However, I was surprised to find that they would sometimes consistently disagree by forty-five thousandths, and it wasn’t due to backlash.  I haven’t fully investigated the cause yet, but I’m pretty sure it’s going to turn out to be axial end play in the leadscrew.  It’s a pretty common mini-lathe problem caused by a gap between the head of the leadscrew and the flange it is suppose to turn against.  The most common fix is to make a small washer to fill that gap.  It’s not really an issue and I’ve learned to trust the DRO.


This a prototype and not a finished design.  I am hoping that others who are smarter and have better machining skills will think of ways to improve it and then share their ideas.  That’s why there are no plans for it yet (a shortage of spare time and poor CAD skills also has something to do with it).  So, until I get some plans drawn, I hope my photographs will allow you to make your own if you want to.  Please let me know if you have any questions and I’ll do my best to answer them.

I would begin by making the aluminum bracket that holds the indicator.  The hardest part will probably be making the holes for the magnets and then epoxying them so they will be flush with the surface of the bracket.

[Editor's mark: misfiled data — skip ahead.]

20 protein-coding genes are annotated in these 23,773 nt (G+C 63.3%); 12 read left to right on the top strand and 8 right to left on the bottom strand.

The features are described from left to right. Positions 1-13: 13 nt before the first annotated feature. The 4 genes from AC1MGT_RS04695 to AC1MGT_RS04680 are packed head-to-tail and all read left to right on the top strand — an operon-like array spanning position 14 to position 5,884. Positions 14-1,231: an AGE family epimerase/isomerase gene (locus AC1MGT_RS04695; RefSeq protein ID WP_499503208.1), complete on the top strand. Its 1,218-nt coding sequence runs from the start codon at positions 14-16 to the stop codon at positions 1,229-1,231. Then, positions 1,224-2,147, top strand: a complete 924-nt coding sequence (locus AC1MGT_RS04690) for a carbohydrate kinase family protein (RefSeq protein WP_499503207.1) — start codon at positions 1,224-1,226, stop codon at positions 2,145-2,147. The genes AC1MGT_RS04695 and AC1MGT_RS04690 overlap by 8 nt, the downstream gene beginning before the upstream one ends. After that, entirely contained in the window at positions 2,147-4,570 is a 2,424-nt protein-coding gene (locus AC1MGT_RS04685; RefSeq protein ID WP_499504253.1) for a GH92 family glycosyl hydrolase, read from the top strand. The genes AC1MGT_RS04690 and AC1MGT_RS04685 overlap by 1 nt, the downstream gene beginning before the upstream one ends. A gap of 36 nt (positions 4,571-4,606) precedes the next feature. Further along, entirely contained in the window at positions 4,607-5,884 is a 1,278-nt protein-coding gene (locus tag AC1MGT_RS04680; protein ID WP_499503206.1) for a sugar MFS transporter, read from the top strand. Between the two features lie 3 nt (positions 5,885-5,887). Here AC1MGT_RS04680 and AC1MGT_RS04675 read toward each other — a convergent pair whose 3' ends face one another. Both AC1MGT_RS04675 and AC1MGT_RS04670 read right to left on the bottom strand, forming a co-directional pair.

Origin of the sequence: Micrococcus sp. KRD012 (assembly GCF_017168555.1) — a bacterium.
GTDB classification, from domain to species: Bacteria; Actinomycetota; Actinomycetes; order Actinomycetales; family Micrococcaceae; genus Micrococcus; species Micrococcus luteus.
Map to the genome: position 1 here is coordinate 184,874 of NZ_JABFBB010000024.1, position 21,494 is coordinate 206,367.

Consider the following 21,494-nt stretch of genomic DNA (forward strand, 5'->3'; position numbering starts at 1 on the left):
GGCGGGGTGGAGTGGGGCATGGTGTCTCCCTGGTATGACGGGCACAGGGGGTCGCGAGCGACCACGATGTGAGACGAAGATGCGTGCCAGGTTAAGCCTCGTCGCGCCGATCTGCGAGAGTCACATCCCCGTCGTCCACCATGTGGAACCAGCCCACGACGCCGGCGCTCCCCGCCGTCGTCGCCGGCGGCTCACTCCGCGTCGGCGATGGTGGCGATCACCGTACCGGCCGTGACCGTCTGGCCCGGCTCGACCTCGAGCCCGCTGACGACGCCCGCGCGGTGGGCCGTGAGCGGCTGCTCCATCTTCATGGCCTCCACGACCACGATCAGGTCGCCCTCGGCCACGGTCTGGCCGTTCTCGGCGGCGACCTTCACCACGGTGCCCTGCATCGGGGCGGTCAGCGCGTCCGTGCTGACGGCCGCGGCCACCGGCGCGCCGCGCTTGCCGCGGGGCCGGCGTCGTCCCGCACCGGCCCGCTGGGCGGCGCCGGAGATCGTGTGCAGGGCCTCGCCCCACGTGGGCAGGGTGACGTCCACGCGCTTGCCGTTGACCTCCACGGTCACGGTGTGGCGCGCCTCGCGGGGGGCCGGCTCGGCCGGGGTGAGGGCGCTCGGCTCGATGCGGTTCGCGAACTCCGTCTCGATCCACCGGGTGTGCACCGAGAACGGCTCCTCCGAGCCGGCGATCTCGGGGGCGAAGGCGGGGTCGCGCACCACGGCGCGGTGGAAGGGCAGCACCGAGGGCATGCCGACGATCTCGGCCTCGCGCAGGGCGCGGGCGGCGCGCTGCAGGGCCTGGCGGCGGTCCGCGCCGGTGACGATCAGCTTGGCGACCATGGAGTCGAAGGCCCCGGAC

There wasn’t a gap between the back of the indicator and the mounting bracket until I decided to use a fly-cutter to make it “pretty for pictures.”

It’s made from a piece of 1-inch square aluminum.  I suggest cutting the rabbet (is that the right term?) for the magnets first.  Then drill the holes and glue the magnets, leaving some extra length at the rear (the front of the bracket should touch the ways).  The extra length will allow you to mount the bracket on the carriage and make sure you like the position of the indicator and before you drill the hole to attach it.  You can cut off the extra length later.

By the way, one of my pictures shows the mounting bracket extending way out in front of the indicator’s probe.  That wasn’t necessary and I’ve since cut the excess off.

I bought the magnets at a True Value hardware store for about $4.  They’re 22mm in diameter and I used a .5-inch center-cutting end mill to make three flat-bottomed holes to mount them in.  You need to keep the magnets close together so they won’t extend beyond the corners of the carriage where they could attract ferrous swarf.  So don’t make the holes any bigger than they need to be.

When it was time to epoxy the magnets I used a small piece of steel to hold the magnets flush with the top of the holes while the glue dried.  You might want to leave one edge of the holes slightly uncovered so any excess glue has a place to seep out.  After the epoxy dries you can scrape off any excess with a razor blade.

Make certain that the bracket and magnets are degreased and perfectly clean and dry before you glue them. I used brake cleaner to degrease them and then washed them using dish soap.

I decided to make a small recess on the magnetic mount for the raised area on the back of the indicator. I was tired and put it on the side by mistake. Now I’m not sure if it is really necessary.